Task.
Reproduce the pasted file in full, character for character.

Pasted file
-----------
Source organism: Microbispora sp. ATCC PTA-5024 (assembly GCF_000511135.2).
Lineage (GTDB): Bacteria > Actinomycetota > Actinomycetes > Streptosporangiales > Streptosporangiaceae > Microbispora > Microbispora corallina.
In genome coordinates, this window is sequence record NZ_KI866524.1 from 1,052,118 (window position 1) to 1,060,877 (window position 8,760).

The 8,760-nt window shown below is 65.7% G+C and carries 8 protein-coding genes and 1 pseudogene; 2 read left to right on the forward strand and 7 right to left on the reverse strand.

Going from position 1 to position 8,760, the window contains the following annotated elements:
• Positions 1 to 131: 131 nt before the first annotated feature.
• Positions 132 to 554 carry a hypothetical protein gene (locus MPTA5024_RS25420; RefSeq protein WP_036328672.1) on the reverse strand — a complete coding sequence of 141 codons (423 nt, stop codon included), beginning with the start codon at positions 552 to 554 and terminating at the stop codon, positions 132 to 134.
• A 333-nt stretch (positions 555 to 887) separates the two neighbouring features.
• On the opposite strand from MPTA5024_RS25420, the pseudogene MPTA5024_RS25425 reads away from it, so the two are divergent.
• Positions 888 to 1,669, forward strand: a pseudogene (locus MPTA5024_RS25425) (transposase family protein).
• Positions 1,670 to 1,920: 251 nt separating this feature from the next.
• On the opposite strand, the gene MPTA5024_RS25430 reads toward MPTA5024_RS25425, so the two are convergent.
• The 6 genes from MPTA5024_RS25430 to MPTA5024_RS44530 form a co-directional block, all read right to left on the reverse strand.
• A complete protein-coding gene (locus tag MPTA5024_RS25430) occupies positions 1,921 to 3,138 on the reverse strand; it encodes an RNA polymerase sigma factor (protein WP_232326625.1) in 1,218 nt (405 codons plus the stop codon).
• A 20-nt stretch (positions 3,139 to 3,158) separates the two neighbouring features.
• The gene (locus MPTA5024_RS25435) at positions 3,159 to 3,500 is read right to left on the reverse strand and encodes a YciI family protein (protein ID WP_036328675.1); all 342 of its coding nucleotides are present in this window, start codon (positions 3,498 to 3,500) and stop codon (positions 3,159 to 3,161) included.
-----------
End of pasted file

Source organism: Microbispora sp. ATCC PTA-5024 (assembly GCF_000511135.2).
Lineage (GTDB): Bacteria > Actinomycetota > Actinomycetes > Streptosporangiales > Streptosporangiaceae > Microbispora > Microbispora corallina.
In genome coordinates, this window is sequence record NZ_KI866524.1 from 1,052,118 (window position 1) to 1,060,877 (window position 8,760).

The 8,760-nt window shown below is 65.7% G+C and carries 8 protein-coding genes and 1 pseudogene; 2 read left to right on the forward strand and 7 right to left on the reverse strand.

Going from position 1 to position 8,760, the window contains the following annotated elements:
• Positions 1 to 131: 131 nt before the first annotated feature.
• Positions 132 to 554 carry a hypothetical protein gene (locus MPTA5024_RS25420; RefSeq protein WP_036328672.1) on the reverse strand — a complete coding sequence of 141 codons (423 nt, stop codon included), beginning with the start codon at positions 552 to 554 and terminating at the stop codon, positions 132 to 134.
• A 333-nt stretch (positions 555 to 887) separates the two neighbouring features.
• On the opposite strand from MPTA5024_RS25420, the pseudogene MPTA5024_RS25425 reads away from it, so the two are divergent.
• Positions 888 to 1,669, forward strand: a pseudogene (locus MPTA5024_RS25425) (transposase family protein).
• Positions 1,670 to 1,920: 251 nt separating this feature from the next.
• On the opposite strand, the gene MPTA5024_RS25430 reads toward MPTA5024_RS25425, so the two are convergent.
• The 6 genes from MPTA5024_RS25430 to MPTA5024_RS44530 form a co-directional block, all read right to left on the reverse strand.
• A complete protein-coding gene (locus tag MPTA5024_RS25430) occupies positions 1,921 to 3,138 on the reverse strand; it encodes an RNA polymerase sigma factor (protein WP_232326625.1) in 1,218 nt (405 codons plus the stop codon).
• A 20-nt stretch (positions 3,139 to 3,158) separates the two neighbouring features.
• The gene (locus MPTA5024_RS25435) at positions 3,159 to 3,500 is read right to left on the reverse strand and encodes a YciI family protein (protein ID WP_036328675.1); all 342 of its coding nucleotides are present in this window, start codon (positions 3,498 to 3,500) and stop codon (positions 3,159 to 3,161) included.